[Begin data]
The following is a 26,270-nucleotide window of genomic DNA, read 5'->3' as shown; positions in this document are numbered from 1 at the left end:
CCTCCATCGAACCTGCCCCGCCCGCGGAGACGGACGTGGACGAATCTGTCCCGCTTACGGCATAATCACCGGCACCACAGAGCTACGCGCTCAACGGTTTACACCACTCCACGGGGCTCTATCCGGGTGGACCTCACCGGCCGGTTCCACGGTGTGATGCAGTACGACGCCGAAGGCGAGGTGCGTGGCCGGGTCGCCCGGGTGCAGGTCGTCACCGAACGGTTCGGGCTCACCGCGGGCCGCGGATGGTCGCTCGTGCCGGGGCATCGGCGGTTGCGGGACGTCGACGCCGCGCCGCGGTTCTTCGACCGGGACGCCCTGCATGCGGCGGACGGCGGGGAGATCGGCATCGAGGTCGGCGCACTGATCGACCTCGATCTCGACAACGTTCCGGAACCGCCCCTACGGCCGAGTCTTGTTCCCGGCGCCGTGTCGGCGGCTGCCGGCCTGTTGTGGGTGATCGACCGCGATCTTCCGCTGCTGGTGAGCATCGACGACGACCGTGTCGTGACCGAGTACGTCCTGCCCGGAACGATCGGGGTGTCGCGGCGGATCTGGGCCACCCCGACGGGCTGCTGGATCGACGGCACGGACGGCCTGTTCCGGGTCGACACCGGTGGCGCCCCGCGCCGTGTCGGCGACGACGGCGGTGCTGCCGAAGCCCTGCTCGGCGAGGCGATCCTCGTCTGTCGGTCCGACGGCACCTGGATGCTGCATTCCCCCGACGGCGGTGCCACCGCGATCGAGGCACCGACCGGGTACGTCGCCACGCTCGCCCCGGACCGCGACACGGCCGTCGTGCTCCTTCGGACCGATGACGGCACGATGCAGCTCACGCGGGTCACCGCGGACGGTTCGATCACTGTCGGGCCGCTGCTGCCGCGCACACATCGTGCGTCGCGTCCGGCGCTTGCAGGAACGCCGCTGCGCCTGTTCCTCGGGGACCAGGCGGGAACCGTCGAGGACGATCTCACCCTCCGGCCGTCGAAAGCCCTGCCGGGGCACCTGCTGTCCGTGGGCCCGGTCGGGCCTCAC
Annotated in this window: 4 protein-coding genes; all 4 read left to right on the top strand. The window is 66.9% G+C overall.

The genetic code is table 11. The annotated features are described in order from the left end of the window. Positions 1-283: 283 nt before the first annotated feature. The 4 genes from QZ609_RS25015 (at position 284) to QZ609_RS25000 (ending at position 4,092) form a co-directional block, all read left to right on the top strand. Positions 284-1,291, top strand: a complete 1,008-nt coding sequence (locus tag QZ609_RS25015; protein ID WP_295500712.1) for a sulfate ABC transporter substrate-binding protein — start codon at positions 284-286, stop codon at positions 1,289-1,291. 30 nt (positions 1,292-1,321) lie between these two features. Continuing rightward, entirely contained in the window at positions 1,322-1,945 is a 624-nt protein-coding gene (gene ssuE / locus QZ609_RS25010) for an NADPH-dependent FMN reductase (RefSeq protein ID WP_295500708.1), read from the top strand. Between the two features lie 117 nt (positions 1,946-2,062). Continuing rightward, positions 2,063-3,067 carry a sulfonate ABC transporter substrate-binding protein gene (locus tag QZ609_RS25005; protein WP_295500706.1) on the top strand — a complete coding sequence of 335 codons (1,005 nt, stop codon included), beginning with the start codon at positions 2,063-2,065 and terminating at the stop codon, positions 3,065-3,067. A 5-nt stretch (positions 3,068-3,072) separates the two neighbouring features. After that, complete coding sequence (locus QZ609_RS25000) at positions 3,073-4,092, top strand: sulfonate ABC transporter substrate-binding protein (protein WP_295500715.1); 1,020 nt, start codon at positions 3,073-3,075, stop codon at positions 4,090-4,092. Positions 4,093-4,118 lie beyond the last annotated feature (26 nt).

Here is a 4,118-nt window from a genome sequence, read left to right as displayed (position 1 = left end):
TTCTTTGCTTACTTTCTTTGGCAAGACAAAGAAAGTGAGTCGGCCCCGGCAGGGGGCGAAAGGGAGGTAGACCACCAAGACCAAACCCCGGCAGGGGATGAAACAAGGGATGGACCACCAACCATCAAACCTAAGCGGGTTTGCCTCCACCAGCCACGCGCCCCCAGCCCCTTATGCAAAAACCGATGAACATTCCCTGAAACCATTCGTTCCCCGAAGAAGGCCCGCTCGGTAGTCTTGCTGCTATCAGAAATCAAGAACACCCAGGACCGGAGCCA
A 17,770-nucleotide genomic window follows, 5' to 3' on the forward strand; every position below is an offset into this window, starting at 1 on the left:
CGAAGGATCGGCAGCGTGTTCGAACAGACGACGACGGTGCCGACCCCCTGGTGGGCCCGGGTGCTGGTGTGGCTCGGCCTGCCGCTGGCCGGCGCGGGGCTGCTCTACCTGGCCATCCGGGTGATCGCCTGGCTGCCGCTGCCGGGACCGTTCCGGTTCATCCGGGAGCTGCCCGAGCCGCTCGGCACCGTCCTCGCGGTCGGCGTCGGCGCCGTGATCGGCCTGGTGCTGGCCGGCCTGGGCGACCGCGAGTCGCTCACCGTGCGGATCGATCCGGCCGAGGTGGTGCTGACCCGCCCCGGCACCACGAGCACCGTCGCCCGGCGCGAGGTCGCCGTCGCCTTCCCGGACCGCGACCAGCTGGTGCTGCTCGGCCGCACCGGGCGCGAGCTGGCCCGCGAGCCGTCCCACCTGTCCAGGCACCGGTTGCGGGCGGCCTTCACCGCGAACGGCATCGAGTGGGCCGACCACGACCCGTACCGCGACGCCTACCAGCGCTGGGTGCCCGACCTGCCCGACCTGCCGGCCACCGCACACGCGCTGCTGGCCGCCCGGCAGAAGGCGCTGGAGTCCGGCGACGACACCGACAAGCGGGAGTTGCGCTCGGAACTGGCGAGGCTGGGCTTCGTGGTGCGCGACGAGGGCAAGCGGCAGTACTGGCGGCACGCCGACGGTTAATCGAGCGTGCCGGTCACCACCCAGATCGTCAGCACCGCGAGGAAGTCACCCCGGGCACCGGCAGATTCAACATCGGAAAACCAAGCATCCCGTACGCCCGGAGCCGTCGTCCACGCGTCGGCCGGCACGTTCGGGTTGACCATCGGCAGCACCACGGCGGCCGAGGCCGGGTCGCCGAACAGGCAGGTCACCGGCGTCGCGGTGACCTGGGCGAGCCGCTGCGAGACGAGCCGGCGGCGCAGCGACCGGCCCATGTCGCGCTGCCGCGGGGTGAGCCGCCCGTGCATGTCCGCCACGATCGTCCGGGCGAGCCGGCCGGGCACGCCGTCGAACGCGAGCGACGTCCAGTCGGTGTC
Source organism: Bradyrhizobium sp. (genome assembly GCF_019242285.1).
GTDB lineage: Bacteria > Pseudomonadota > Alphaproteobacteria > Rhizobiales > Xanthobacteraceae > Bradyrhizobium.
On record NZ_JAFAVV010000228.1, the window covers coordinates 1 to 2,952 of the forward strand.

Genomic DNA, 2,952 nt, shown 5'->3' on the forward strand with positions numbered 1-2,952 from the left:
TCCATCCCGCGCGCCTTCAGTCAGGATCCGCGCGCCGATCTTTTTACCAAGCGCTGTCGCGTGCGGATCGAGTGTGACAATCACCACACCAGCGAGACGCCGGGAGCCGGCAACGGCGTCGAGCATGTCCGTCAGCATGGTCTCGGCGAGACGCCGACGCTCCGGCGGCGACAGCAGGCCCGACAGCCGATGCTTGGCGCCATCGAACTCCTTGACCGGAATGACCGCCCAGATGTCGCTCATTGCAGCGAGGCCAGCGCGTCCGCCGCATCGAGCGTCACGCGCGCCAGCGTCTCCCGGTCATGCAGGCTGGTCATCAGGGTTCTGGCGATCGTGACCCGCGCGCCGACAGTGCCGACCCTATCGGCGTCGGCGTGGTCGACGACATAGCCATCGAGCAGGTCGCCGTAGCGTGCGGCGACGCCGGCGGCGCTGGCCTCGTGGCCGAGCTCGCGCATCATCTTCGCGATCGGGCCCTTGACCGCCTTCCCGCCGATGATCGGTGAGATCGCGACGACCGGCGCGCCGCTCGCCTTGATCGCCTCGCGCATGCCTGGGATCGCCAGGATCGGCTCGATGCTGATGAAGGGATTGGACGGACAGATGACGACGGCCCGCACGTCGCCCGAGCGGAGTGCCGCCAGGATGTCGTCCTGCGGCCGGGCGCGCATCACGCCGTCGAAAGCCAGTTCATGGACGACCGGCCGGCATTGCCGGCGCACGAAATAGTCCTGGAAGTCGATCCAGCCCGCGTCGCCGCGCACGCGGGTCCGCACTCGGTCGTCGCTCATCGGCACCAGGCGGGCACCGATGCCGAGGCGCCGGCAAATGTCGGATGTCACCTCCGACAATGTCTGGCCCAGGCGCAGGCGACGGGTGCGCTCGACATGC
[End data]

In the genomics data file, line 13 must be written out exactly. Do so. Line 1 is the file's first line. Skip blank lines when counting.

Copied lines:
TCCATCCCGCGCGCCTTCAGTCAGGATCCGCGCGCCGATCTTTTTACCAAGCGCTGTCGCGTGCGGATCGAGTGTGACAATCACCACACCAGCGAGACGCCGGGAGCCGGCAACGGCGTCGAGCATGTCCGTCAGCATGGTCTCGGCGAGACGCCGACGCTCCGGCGGCGACAGCAGGCCCGACAGCCGATGCTTGGCGCCATCGAACTCCTTGACCGGAATGACCGCCCAGATGTCGCTCATTGCAGCGAGGCCAGCGCGTCCGCCGCATCGAGCGTCACGCGCGCCAGCGTCTCCCGGTCATGCAGGCTGGTCATCAGGGTTCTGGCGATCGTGACCCGCGCGCCGACAGTGCCGACCCTATCGGCGTCGGCGTGGTCGACGACATAGCCATCGAGCAGGTCGCCGTAGCGTGCGGCGACGCCGGCGGCGCTGGCCTCGTGGCCGAGCTCGCGCATCATCTTCGCGATCGGGCCCTTGACCGCCTTCCCGCCGATGATCGGTGAGATCGCGACGACCGGCGCGCCGCTCGCCTTGATCGCCTCGCGCATGCCTGGGATCGCCAGGATCGGCTCGATGCTGATGAAGGGATTGGACGGACAGATGACGACGGCCCGCACGTCGCCCGAGCGGAGTGCCGCCAGGATGTCGTCCTGCGGCCGGGCGCGCATCACGCCGTCGAAAGCCAGTTCATGGACGACCGGCCGGCATTGCCGGCGCACGAAATAGTCCTGGAAGTCGATCCAGCCCGCGTCGCCGCGCACGCGGGTCCGCACTCGGTCGTCGCTCATCGGCACCAGGCGGGCACCGATGCCGAGGCGCCGGCAAATGTCGGATGTCACCTCCGACAATGTCTGGCCCAGGCGCAGGCGACGGGTGCGCTCGACATGC